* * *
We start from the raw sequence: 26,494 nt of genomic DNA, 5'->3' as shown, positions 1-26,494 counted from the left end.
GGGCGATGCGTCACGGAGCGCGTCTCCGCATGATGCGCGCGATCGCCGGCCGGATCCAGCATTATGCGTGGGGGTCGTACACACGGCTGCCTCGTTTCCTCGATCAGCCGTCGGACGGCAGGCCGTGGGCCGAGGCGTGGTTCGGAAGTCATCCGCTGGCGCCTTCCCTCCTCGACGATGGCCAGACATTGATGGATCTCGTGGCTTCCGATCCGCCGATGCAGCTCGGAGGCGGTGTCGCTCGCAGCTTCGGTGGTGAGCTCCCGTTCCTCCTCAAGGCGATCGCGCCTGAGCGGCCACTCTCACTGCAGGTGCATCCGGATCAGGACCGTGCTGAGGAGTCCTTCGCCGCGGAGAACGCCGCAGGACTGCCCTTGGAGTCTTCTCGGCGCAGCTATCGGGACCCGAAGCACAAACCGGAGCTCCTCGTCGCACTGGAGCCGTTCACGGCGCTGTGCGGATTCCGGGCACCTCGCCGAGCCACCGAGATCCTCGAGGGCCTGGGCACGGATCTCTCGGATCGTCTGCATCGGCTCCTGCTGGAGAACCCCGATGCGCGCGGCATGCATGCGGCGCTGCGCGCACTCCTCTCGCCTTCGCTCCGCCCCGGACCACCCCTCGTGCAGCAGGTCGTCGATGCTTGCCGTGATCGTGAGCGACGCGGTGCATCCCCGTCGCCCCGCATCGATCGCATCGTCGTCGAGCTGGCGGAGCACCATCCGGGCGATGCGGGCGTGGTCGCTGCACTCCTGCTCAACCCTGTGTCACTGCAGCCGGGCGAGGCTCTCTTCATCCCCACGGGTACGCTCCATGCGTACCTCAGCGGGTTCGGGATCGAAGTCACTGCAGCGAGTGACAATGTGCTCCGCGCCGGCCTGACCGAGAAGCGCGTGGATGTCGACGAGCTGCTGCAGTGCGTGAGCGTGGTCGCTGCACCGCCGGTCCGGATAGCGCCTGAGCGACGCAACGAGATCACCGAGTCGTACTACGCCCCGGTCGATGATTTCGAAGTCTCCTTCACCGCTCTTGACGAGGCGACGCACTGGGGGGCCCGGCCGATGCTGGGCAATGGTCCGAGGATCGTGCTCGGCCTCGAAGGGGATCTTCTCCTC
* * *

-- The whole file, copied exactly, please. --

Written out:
We start from the raw sequence: 26,494 nt of genomic DNA, 5'->3' as shown, positions 1-26,494 counted from the left end.
GGGCGATGCGTCACGGAGCGCGTCTCCGCATGATGCGCGCGATCGCCGGCCGGATCCAGCATTATGCGTGGGGGTCGTACACACGGCTGCCTCGTTTCCTCGATCAGCCGTCGGACGGCAGGCCGTGGGCCGAGGCGTGGTTCGGAAGTCATCCGCTGGCGCCTTCCCTCCTCGACGATGGCCAGACATTGATGGATCTCGTGGCTTCCGATCCGCCGATGCAGCTCGGAGGCGGTGTCGCTCGCAGCTTCGGTGGTGAGCTCCCGTTCCTCCTCAAGGCGATCGCGCCTGAGCGGCCACTCTCACTGCAGGTGCATCCGGATCAGGACCGTGCTGAGGAGTCCTTCGCCGCGGAGAACGCCGCAGGACTGCCCTTGGAGTCTTCTCGGCGCAGCTATCGGGACCCGAAGCACAAACCGGAGCTCCTCGTCGCACTGGAGCCGTTCACGGCGCTGTGCGGATTCCGGGCACCTCGCCGAGCCACCGAGATCCTCGAGGGCCTGGGCACGGATCTCTCGGATCGTCTGCATCGGCTCCTGCTGGAGAACCCCGATGCGCGCGGCATGCATGCGGCGCTGCGCGCACTCCTCTCGCCTTCGCTCCGCCCCGGACCACCCCTCGTGCAGCAGGTCGTCGATGCTTGCCGTGATCGTGAGCGACGCGGTGCATCCCCGTCGCCCCGCATCGATCGCATCGTCGTCGAGCTGGCGGAGCACCATCCGGGCGATGCGGGCGTGGTCGCTGCACTCCTGCTCAACCCTGTGTCACTGCAGCCGGGCGAGGCTCTCTTCATCCCCACGGGTACGCTCCATGCGTACCTCAGCGGGTTCGGGATCGAAGTCACTGCAGCGAGTGACAATGTGCTCCGCGCCGGCCTGACCGAGAAGCGCGTGGATGTCGACGAGCTGCTGCAGTGCGTGAGCGTGGTCGCTGCACCGCCGGTCCGGATAGCGCCTGAGCGACGCAACGAGATCACCGAGTCGTACTACGCCCCGGTCGATGATTTCGAAGTCTCCTTCACCGCTCTTGACGAGGCGACGCACTGGGGGGCCCGGCCGATGCTGGGCAATGGTCCGAGGATCGTGCTCGGCCTCGAAGGGGATCTTCTCCTC